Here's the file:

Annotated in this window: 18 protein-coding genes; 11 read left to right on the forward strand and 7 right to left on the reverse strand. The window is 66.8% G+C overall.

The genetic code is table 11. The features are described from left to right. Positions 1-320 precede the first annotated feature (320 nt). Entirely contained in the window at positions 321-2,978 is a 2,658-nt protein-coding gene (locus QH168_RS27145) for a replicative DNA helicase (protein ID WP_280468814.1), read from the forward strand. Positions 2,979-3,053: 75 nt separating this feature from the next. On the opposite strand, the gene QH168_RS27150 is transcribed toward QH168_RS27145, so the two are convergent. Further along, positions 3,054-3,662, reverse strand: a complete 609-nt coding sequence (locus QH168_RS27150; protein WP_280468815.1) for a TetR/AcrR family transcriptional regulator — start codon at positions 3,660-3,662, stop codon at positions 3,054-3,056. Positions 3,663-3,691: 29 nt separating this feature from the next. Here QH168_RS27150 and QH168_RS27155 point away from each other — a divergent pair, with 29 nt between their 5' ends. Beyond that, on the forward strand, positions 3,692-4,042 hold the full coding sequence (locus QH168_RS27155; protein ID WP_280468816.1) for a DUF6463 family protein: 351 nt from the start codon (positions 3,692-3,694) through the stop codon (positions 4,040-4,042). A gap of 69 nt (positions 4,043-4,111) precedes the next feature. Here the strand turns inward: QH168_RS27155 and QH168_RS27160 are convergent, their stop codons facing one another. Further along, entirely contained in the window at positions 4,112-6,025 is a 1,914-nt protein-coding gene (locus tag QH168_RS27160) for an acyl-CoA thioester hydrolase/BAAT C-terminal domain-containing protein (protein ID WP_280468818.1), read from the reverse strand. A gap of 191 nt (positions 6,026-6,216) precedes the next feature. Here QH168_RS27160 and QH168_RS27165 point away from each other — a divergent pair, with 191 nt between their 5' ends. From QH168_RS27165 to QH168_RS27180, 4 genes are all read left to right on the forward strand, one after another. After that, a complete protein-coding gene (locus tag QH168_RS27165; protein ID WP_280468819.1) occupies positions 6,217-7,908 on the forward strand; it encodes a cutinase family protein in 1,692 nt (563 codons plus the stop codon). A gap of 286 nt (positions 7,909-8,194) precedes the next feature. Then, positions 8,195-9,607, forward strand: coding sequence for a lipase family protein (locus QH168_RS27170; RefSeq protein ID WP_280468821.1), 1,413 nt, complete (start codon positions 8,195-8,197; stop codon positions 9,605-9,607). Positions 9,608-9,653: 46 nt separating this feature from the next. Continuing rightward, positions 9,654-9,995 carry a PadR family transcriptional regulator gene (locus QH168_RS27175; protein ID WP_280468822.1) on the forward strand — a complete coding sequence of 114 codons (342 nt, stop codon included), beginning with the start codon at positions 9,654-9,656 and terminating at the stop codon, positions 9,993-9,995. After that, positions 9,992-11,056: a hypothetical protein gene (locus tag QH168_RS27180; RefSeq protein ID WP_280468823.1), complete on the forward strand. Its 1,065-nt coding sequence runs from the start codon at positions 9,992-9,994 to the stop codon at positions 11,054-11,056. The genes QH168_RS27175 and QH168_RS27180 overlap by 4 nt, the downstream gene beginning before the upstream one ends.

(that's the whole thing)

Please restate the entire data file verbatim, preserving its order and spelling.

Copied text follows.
Annotated in this window: 18 protein-coding genes; 11 read left to right on the forward strand and 7 right to left on the reverse strand. The window is 66.8% G+C overall.

The genetic code is table 11. The features are described from left to right. Positions 1-320 precede the first annotated feature (320 nt). Entirely contained in the window at positions 321-2,978 is a 2,658-nt protein-coding gene (locus QH168_RS27145) for a replicative DNA helicase (protein ID WP_280468814.1), read from the forward strand. Positions 2,979-3,053: 75 nt separating this feature from the next. On the opposite strand, the gene QH168_RS27150 is transcribed toward QH168_RS27145, so the two are convergent. Further along, positions 3,054-3,662, reverse strand: a complete 609-nt coding sequence (locus QH168_RS27150; protein WP_280468815.1) for a TetR/AcrR family transcriptional regulator — start codon at positions 3,660-3,662, stop codon at positions 3,054-3,056. Positions 3,663-3,691: 29 nt separating this feature from the next. Here QH168_RS27150 and QH168_RS27155 point away from each other — a divergent pair, with 29 nt between their 5' ends. Beyond that, on the forward strand, positions 3,692-4,042 hold the full coding sequence (locus QH168_RS27155; protein ID WP_280468816.1) for a DUF6463 family protein: 351 nt from the start codon (positions 3,692-3,694) through the stop codon (positions 4,040-4,042). A gap of 69 nt (positions 4,043-4,111) precedes the next feature. Here the strand turns inward: QH168_RS27155 and QH168_RS27160 are convergent, their stop codons facing one another. Further along, entirely contained in the window at positions 4,112-6,025 is a 1,914-nt protein-coding gene (locus tag QH168_RS27160) for an acyl-CoA thioester hydrolase/BAAT C-terminal domain-containing protein (protein ID WP_280468818.1), read from the reverse strand. A gap of 191 nt (positions 6,026-6,216) precedes the next feature. Here QH168_RS27160 and QH168_RS27165 point away from each other — a divergent pair, with 191 nt between their 5' ends. From QH168_RS27165 to QH168_RS27180, 4 genes are all read left to right on the forward strand, one after another. After that, a complete protein-coding gene (locus tag QH168_RS27165; protein ID WP_280468819.1) occupies positions 6,217-7,908 on the forward strand; it encodes a cutinase family protein in 1,692 nt (563 codons plus the stop codon). A gap of 286 nt (positions 7,909-8,194) precedes the next feature. Then, positions 8,195-9,607, forward strand: coding sequence for a lipase family protein (locus QH168_RS27170; RefSeq protein ID WP_280468821.1), 1,413 nt, complete (start codon positions 8,195-8,197; stop codon positions 9,605-9,607). Positions 9,608-9,653: 46 nt separating this feature from the next. Continuing rightward, positions 9,654-9,995 carry a PadR family transcriptional regulator gene (locus QH168_RS27175; protein ID WP_280468822.1) on the forward strand — a complete coding sequence of 114 codons (342 nt, stop codon included), beginning with the start codon at positions 9,654-9,656 and terminating at the stop codon, positions 9,993-9,995. After that, positions 9,992-11,056: a hypothetical protein gene (locus tag QH168_RS27180; RefSeq protein ID WP_280468823.1), complete on the forward strand. Its 1,065-nt coding sequence runs from the start codon at positions 9,992-9,994 to the stop codon at positions 11,054-11,056. The genes QH168_RS27175 and QH168_RS27180 overlap by 4 nt, the downstream gene beginning before the upstream one ends.